However, Trump’s executive order on abortion is one that takes a step backwards on women’s rights and healthcare. The rule, one previously seen during the Reagan administration, prevents foreign organizations that receive money from the U.S. from discussing abortion or providing abortion services to women and families.

This policy has proven to be detrimental to women’s health in the past. BuzzFeed News reports that leading family planning NGO Marie Stopes International stated that preventing access to safe prevention and treatment around abortion will increase unsafe abortion rates and maternal fatality.

“MSI estimates there will be an additional 2.2 million abortions globally each year — 2.1 million of which will be unsafe,” the article writes, citing that women seeking abortion will seek “back alley” and risky ways of aborting their pregnancies. The World Health Organization estimates that unsafe abortions account for 13 percent of maternal fatalities. The rates could increase with Trump’s policy in place.

While this ruling also targets abortion, there are other risks that would be harmful to women’s health. As the United States Agency for International Development — better known as USAID — is a global provider of family planning services, including the abortion services and information access Trump stands against, cutting funding would also cut the many other services USAID provides.

CHANGE states that USAID provides nearly half of all global funding for women’s contraception — an imperative tool in HIV prevention. Without funding, women will find dramatic decreases in contraception accessibility. Cutting USAID funding would also mean reduction in staffing and could mean more clinics would close. BuzzFeed cites that under the Bush administration’s implementation of this kind of policy, “a network of clinics that served more than 1,300 communities in Ghana had to cut its nursing staff by 44%.”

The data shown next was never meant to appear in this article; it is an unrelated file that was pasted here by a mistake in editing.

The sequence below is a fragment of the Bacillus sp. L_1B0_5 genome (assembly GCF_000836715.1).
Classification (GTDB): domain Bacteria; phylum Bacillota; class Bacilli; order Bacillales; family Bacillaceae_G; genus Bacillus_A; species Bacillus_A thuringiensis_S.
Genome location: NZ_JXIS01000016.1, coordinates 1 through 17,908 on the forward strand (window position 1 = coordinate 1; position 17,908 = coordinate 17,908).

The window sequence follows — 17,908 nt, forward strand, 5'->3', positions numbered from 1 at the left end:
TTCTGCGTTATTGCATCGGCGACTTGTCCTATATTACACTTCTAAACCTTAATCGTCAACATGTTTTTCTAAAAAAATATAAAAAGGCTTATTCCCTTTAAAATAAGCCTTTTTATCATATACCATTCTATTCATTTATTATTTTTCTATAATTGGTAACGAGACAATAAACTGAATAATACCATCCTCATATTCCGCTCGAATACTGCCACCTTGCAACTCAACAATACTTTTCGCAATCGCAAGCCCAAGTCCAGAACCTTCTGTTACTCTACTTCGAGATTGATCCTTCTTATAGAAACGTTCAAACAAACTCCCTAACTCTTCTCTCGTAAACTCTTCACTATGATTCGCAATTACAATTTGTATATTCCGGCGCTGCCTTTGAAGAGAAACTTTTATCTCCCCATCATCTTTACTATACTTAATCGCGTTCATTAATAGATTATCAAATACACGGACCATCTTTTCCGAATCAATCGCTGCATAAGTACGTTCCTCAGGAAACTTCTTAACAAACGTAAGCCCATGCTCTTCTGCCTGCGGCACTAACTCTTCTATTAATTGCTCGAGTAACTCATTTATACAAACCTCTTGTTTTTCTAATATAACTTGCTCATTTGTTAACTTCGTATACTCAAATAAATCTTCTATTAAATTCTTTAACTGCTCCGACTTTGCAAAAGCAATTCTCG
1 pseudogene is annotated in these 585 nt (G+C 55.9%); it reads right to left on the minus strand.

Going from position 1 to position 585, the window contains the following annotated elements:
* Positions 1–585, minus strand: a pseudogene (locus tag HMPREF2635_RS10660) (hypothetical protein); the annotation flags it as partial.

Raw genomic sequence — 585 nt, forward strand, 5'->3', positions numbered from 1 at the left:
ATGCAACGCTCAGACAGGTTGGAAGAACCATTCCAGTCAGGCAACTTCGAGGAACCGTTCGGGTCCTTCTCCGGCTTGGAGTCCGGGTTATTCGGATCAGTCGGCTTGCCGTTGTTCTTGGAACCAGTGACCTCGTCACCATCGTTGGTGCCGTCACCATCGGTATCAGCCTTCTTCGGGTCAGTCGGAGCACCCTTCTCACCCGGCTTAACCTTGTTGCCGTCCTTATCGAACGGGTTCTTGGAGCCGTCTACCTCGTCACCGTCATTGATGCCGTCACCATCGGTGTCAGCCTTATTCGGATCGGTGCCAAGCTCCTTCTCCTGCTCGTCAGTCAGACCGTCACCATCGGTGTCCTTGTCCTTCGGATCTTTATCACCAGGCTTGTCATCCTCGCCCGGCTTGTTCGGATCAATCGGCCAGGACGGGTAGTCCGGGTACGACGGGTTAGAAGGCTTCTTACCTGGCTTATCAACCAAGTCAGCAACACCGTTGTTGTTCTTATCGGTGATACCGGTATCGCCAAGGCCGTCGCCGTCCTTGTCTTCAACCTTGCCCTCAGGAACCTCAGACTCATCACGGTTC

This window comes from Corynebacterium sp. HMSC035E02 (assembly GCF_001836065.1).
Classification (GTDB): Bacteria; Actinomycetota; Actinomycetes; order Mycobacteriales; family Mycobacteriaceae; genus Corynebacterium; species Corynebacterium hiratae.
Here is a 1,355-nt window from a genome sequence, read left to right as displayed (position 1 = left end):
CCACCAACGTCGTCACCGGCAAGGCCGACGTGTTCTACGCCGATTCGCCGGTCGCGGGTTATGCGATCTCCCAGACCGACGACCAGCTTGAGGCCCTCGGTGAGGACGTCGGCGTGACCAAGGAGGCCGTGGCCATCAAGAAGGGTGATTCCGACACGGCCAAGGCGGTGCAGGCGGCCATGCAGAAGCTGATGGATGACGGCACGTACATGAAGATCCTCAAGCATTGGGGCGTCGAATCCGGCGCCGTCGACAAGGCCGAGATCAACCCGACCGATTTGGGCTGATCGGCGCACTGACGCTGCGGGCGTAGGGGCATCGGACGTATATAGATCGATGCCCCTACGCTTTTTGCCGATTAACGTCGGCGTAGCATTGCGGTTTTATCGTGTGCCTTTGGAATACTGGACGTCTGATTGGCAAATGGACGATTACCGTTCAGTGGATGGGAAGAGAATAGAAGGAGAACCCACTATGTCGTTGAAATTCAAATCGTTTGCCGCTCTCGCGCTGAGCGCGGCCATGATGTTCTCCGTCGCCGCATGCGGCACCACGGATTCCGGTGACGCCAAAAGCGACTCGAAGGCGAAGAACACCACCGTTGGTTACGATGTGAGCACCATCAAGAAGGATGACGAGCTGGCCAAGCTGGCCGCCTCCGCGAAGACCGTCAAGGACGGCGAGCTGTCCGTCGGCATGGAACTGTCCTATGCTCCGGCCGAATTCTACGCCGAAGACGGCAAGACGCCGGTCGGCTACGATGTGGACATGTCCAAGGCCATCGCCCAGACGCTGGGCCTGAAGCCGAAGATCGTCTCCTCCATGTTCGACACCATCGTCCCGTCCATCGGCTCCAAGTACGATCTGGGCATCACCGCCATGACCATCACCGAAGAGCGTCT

These potential decreases in important services and tools for women and their families globally could impact HIV, as contraception information and distribution is imperative to prevention.

NARAL Pro-Choice America’s president, Ukyse Hogue, summarized the situation well.

“Family planning clinics are really critical. Sometimes they’re the first point of entry into the health system when it comes to HIV prevention and treatment,” she said. “People are getting access information about using condoms to prevent HIV. It’s a place where an HIV diagnosis can be made.”

After the Women’s March on Washington D.C. this past weekend — which stood in addition to over 300 other sister marches in the country and supporting marches of over 50 other countries — largely advocating for pro-choice policies, this move is one that huge numbers of women are fighting against.

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Although Trump’s order will have to face Congress, with the House and Senate under a Republican majority also in-line with the anti-abortion platform, the women who marched this past weekend will have to continue pushing their state representatives and senators if they want to protect the integrity of women’s healthcare that they stand for.